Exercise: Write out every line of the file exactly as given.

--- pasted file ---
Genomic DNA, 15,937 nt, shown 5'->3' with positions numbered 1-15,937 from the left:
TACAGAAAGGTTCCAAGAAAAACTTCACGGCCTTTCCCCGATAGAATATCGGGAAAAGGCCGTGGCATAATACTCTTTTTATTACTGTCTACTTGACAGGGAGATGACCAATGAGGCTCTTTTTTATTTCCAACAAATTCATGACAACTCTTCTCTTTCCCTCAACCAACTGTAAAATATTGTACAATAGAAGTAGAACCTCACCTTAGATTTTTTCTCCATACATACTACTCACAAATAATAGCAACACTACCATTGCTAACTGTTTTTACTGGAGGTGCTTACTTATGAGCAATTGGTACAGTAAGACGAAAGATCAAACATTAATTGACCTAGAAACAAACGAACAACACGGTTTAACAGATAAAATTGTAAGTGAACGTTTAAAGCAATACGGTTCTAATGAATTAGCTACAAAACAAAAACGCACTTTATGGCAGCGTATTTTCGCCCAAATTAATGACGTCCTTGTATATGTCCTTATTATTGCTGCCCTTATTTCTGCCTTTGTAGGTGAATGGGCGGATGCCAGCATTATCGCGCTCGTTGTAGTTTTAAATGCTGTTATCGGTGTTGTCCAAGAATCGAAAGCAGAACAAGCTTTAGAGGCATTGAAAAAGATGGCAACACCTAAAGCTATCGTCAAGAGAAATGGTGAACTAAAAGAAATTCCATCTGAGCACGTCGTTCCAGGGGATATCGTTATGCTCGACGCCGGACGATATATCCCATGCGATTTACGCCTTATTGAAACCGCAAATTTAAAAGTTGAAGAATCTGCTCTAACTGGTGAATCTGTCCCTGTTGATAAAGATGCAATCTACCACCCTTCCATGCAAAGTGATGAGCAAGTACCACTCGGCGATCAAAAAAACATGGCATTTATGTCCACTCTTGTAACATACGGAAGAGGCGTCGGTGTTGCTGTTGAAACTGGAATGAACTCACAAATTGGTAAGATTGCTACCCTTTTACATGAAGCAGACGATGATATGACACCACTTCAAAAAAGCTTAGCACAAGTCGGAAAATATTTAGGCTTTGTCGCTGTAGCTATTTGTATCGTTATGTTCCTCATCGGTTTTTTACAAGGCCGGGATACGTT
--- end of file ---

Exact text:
Genomic DNA, 15,937 nt, shown 5'->3' with positions numbered 1-15,937 from the left:
TACAGAAAGGTTCCAAGAAAAACTTCACGGCCTTTCCCCGATAGAATATCGGGAAAAGGCCGTGGCATAATACTCTTTTTATTACTGTCTACTTGACAGGGAGATGACCAATGAGGCTCTTTTTTATTTCCAACAAATTCATGACAACTCTTCTCTTTCCCTCAACCAACTGTAAAATATTGTACAATAGAAGTAGAACCTCACCTTAGATTTTTTCTCCATACATACTACTCACAAATAATAGCAACACTACCATTGCTAACTGTTTTTACTGGAGGTGCTTACTTATGAGCAATTGGTACAGTAAGACGAAAGATCAAACATTAATTGACCTAGAAACAAACGAACAACACGGTTTAACAGATAAAATTGTAAGTGAACGTTTAAAGCAATACGGTTCTAATGAATTAGCTACAAAACAAAAACGCACTTTATGGCAGCGTATTTTCGCCCAAATTAATGACGTCCTTGTATATGTCCTTATTATTGCTGCCCTTATTTCTGCCTTTGTAGGTGAATGGGCGGATGCCAGCATTATCGCGCTCGTTGTAGTTTTAAATGCTGTTATCGGTGTTGTCCAAGAATCGAAAGCAGAACAAGCTTTAGAGGCATTGAAAAAGATGGCAACACCTAAAGCTATCGTCAAGAGAAATGGTGAACTAAAAGAAATTCCATCTGAGCACGTCGTTCCAGGGGATATCGTTATGCTCGACGCCGGACGATATATCCCATGCGATTTACGCCTTATTGAAACCGCAAATTTAAAAGTTGAAGAATCTGCTCTAACTGGTGAATCTGTCCCTGTTGATAAAGATGCAATCTACCACCCTTCCATGCAAAGTGATGAGCAAGTACCACTCGGCGATCAAAAAAACATGGCATTTATGTCCACTCTTGTAACATACGGAAGAGGCGTCGGTGTTGCTGTTGAAACTGGAATGAACTCACAAATTGGTAAGATTGCTACCCTTTTACATGAAGCAGACGATGATATGACACCACTTCAAAAAAGCTTAGCACAAGTCGGAAAATATTTAGGCTTTGTCGCTGTAGCTATTTGTATCGTTATGTTCCTCATCGGTTTTTTACAAGGCCGGGATACGTT